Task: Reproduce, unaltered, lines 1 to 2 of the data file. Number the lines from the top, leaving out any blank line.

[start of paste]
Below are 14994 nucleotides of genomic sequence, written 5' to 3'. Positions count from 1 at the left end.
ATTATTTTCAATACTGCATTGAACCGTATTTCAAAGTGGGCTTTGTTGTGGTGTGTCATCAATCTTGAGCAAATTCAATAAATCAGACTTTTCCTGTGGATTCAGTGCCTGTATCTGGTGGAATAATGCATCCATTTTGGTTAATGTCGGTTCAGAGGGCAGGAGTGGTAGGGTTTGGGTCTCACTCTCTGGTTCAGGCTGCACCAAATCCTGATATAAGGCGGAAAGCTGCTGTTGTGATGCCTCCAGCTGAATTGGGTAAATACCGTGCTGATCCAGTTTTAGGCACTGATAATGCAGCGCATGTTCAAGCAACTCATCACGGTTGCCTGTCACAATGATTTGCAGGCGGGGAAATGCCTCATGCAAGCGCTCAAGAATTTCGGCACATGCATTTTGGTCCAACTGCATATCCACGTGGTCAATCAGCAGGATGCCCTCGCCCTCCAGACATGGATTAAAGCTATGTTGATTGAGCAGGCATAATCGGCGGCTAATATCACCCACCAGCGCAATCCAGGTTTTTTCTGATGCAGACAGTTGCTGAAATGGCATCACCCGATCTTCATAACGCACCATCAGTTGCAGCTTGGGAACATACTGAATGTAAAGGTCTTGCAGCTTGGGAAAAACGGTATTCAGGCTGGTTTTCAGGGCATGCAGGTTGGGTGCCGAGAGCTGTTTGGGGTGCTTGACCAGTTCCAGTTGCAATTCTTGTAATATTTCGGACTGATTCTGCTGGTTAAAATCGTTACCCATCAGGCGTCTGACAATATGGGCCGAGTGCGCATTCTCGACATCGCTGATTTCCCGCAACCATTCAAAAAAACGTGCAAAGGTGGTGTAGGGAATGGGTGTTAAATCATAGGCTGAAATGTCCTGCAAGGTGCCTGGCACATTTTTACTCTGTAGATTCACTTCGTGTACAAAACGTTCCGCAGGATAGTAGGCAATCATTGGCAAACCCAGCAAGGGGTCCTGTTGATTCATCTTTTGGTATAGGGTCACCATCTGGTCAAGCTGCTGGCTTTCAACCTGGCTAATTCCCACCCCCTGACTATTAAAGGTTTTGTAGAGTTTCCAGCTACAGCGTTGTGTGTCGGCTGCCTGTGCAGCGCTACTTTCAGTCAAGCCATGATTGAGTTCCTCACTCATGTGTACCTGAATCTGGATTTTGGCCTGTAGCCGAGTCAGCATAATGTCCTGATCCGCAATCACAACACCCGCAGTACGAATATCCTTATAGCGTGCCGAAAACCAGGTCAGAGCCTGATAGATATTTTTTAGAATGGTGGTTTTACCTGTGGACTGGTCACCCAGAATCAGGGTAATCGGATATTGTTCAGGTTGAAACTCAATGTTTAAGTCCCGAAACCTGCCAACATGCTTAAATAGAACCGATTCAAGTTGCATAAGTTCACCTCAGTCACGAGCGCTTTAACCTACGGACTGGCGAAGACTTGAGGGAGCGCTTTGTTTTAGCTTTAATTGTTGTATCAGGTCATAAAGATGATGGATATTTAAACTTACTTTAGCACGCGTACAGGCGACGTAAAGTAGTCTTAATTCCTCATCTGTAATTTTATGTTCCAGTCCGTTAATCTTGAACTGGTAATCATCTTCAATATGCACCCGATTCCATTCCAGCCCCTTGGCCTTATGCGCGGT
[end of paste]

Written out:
Below are 14994 nucleotides of genomic sequence, written 5' to 3'. Positions count from 1 at the left end.
ATTATTTTCAATACTGCATTGAACCGTATTTCAAAGTGGGCTTTGTTGTGGTGTGTCATCAATCTTGAGCAAATTCAATAAATCAGACTTTTCCTGTGGATTCAGTGCCTGTATCTGGTGGAATAATGCATCCATTTTGGTTAATGTCGGTTCAGAGGGCAGGAGTGGTAGGGTTTGGGTCTCACTCTCTGGTTCAGGCTGCACCAAATCCTGATATAAGGCGGAAAGCTGCTGTTGTGATGCCTCCAGCTGAATTGGGTAAATACCGTGCTGATCCAGTTTTAGGCACTGATAATGCAGCGCATGTTCAAGCAACTCATCACGGTTGCCTGTCACAATGATTTGCAGGCGGGGAAATGCCTCATGCAAGCGCTCAAGAATTTCGGCACATGCATTTTGGTCCAACTGCATATCCACGTGGTCAATCAGCAGGATGCCCTCGCCCTCCAGACATGGATTAAAGCTATGTTGATTGAGCAGGCATAATCGGCGGCTAATATCACCCACCAGCGCAATCCAGGTTTTTTCTGATGCAGACAGTTGCTGAAATGGCATCACCCGATCTTCATAACGCACCATCAGTTGCAGCTTGGGAACATACTGAATGTAAAGGTCTTGCAGCTTGGGAAAAACGGTATTCAGGCTGGTTTTCAGGGCATGCAGGTTGGGTGCCGAGAGCTGTTTGGGGTGCTTGACCAGTTCCAGTTGCAATTCTTGTAATATTTCGGACTGATTCTGCTGGTTAAAATCGTTACCCATCAGGCGTCTGACAATATGGGCCGAGTGCGCATTCTCGACATCGCTGATTTCCCGCAACCATTCAAAAAAACGTGCAAAGGTGGTGTAGGGAATGGGTGTTAAATCATAGGCTGAAATGTCCTGCAAGGTGCCTGGCACATTTTTACTCTGTAGATTCACTTCGTGTACAAAACGTTCCGCAGGATAGTAGGCAATCATTGGCAAACCCAGCAAGGGGTCCTGTTGATTCATCTTTTGGTATAGGGTCACCATCTGGTCAAGCTGCTGGCTTTCAACCTGGCTAATTCCCACCCCCTGACTATTAAAGGTTTTGTAGAGTTTCCAGCTACAGCGTTGTGTGTCGGCTGCCTGTGCAGCGCTACTTTCAGTCAAGCCATGATTGAGTTCCTCACTCATGTGTACCTGAATCTGGATTTTGGCCTGTAGCCGAGTCAGCATAATGTCCTGATCCGCAATCACAACACCCGCAGTACGAATATCCTTATAGCGTGCCGAAAACCAGGTCAGAGCCTGATAGATATTTTTTAGAATGGTGGTTTTACCTGTGGACTGGTCACCCAGAATCAGGGTAATCGGATATTGTTCAGGTTGAAACTCAATGTTTAAGTCCCGAAACCTGCCAACATGCTTAAATAGAACCGATTCAAGTTGCATAAGTTCACCTCAGTCACGAGCGCTTTAACCTACGGACTGGCGAAGACTTGAGGGAGCGCTTTGTTTTAGCTTTAATTGTTGTATCAGGTCATAAAGATGATGGATATTTAAACTTACTTTAGCACGCGTACAGGCGACGTAAAGTAGTCTTAATTCCTCATCTGTAATTTTATGTTCCAGTCCGTTAATCTTGAACTGGTAATCATCTTCAATATGCACCCGATTCCATTCCAGCCCCTTGGCCTTATGCGCGGT